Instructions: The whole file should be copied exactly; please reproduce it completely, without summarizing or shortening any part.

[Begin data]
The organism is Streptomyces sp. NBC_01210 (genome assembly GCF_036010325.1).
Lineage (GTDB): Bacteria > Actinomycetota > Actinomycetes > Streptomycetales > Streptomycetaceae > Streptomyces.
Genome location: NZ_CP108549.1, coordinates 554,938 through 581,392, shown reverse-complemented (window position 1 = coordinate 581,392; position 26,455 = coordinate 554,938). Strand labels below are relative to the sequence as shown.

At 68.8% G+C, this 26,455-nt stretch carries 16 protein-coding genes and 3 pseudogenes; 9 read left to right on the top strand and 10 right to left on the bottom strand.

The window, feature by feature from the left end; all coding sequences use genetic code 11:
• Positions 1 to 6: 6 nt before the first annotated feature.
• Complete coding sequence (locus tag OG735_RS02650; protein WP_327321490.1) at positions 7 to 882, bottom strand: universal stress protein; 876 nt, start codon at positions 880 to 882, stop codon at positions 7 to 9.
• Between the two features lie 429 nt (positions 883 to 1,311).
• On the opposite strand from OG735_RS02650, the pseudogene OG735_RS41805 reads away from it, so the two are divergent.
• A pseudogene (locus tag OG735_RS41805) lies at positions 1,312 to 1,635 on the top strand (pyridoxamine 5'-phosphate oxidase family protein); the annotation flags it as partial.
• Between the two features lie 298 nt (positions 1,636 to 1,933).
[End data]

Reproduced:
The organism is Streptomyces sp. NBC_01210 (genome assembly GCF_036010325.1).
Lineage (GTDB): Bacteria > Actinomycetota > Actinomycetes > Streptomycetales > Streptomycetaceae > Streptomyces.
Genome location: NZ_CP108549.1, coordinates 554,938 through 581,392, shown reverse-complemented (window position 1 = coordinate 581,392; position 26,455 = coordinate 554,938). Strand labels below are relative to the sequence as shown.

At 68.8% G+C, this 26,455-nt stretch carries 16 protein-coding genes and 3 pseudogenes; 9 read left to right on the top strand and 10 right to left on the bottom strand.

The window, feature by feature from the left end; all coding sequences use genetic code 11:
• Positions 1 to 6: 6 nt before the first annotated feature.
• Complete coding sequence (locus tag OG735_RS02650; protein WP_327321490.1) at positions 7 to 882, bottom strand: universal stress protein; 876 nt, start codon at positions 880 to 882, stop codon at positions 7 to 9.
• Between the two features lie 429 nt (positions 883 to 1,311).
• On the opposite strand from OG735_RS02650, the pseudogene OG735_RS41805 reads away from it, so the two are divergent.
• A pseudogene (locus tag OG735_RS41805) lies at positions 1,312 to 1,635 on the top strand (pyridoxamine 5'-phosphate oxidase family protein); the annotation flags it as partial.
• Between the two features lie 298 nt (positions 1,636 to 1,933).